Monoclonal Antibody Manufacturing

Three individuals in lab coats are in a well-equipped laboratory setting. The person in the center is engaged in a conversation with the individual on the left. The person on the right is observing.

Monoclonal antibody (mAb) therapeutics are manufactured using a templated approach that requires robust, scalable solutions for all steps from cell line development to final fill. Increased process understanding has led to advancements in mAb manufacturing that include efficiencies in both upstream and downstream processing. Upstream, these advancements have resulted in higher mAb titers, while downstream purification operations are evolving to process high-concentration intermediates more efficiently, from purification to formulation. Closed single-use technologies have helped reduce manufacturing footprints, increase flexibility, decrease costs, and enhance quality.  

Because of their value for persistent or terminal conditions, mAb manufacturers are continually striving to meet increasing global demand while controlling costs and maintaining manufacturing flexibility for their expanding clinical pipelines.  

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Monoclonal Antibody Manufacturing Workflow

Purple circular diagram illustrating cell division and growth. The interconnected oval and irregular cell shapes within the circular structure suggest dynamic biological processes.


The upstream process begins with cell line development and includes all steps up to cell harvest, with the goal of increasing cell densities and product titers to maximize mAb production.

Illustration depiction of equipment used in mAb (monoclonal antibody) downstream processing.

From cell harvest through final filling into vials, the comprehensive focus of downstream bioprocessing is on purification while controlling bioburden and assuring viral safety, in order to provide confidence in drug safety for patients.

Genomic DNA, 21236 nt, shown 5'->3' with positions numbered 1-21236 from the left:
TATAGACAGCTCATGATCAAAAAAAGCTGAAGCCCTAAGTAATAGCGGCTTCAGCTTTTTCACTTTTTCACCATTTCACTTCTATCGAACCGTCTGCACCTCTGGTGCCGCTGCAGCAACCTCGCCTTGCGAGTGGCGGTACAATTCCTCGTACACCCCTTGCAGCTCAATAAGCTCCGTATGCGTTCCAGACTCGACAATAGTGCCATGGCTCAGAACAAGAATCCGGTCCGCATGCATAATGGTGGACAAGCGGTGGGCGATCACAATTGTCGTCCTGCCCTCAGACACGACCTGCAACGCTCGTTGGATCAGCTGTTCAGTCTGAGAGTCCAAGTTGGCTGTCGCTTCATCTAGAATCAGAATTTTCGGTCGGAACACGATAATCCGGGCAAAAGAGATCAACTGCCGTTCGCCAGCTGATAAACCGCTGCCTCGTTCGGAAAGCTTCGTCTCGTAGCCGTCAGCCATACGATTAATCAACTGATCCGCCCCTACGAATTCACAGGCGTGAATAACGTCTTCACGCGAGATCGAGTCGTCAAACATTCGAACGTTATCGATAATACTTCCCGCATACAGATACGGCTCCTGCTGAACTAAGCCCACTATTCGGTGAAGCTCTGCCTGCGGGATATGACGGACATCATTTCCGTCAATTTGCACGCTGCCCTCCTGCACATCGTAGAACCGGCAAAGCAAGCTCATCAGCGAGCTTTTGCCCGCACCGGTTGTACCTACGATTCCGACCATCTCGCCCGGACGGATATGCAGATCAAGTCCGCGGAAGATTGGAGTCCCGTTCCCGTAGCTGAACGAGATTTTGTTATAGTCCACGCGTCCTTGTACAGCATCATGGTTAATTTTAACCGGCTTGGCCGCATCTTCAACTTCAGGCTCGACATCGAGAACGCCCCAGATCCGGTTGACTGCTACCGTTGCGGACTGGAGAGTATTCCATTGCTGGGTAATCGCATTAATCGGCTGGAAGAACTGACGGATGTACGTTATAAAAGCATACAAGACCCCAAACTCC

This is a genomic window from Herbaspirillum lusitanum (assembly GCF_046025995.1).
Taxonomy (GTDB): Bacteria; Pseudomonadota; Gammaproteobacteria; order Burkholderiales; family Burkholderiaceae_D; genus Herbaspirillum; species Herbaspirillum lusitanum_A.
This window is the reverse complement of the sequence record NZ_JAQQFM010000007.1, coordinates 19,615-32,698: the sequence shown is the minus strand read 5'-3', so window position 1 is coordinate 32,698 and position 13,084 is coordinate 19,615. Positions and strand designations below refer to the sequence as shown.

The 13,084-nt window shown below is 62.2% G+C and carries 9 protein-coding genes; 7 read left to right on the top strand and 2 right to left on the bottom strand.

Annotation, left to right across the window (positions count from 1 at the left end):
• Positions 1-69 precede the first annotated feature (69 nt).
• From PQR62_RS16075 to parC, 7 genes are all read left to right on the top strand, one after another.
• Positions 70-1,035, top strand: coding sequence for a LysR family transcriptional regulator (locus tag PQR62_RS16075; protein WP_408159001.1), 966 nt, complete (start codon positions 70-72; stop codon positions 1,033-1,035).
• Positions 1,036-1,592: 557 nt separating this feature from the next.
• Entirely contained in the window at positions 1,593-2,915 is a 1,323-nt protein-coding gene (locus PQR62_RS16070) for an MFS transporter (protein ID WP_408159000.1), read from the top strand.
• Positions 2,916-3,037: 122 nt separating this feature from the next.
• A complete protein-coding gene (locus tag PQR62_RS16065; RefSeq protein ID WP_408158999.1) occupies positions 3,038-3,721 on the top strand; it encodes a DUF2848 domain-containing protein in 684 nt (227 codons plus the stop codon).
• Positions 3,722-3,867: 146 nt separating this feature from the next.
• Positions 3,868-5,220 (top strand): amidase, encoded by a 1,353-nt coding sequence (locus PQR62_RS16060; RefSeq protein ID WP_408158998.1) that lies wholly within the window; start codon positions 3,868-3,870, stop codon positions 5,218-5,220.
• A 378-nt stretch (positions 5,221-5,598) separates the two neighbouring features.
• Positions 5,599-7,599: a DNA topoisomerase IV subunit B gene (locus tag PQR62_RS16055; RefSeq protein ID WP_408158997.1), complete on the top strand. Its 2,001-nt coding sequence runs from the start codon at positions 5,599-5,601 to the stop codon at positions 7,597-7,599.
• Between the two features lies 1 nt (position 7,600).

Illustration depicting final filtration and filling system.

Final filling of drug products must meet stringent requirements for sterility, integrity, cleanliness, operational safety, and efficiency 

Illustration of a viral safety filter used in biopharmaceutical processes. The filter has an elongated rectangular shape with rounded corners, two connectors on the top, and grid lines indicating the filtering membrane or material inside it.

Based on the principles of “prevent, detect, and remove,” viral safety combines risk analysis with careful selection of raw materials, extensive testing of raw materials and process intermediates, and implementation of virus reduction steps in downstream processing

Bioburden control

All mAb production processes are at risk for microbial contamination, requiring a process design with control strategies to mitigate the risk, as well as bioburden monitoring to assure process control

Illustration of a rectangular filter with rounded corners and edges. The filter is enclosed within an outer structure that has circular elements at each corner.

Protein aggregates are a concern throughout upstream and downstream mAb manufacturing, and control is key to maximizing process efficiency and robustness 

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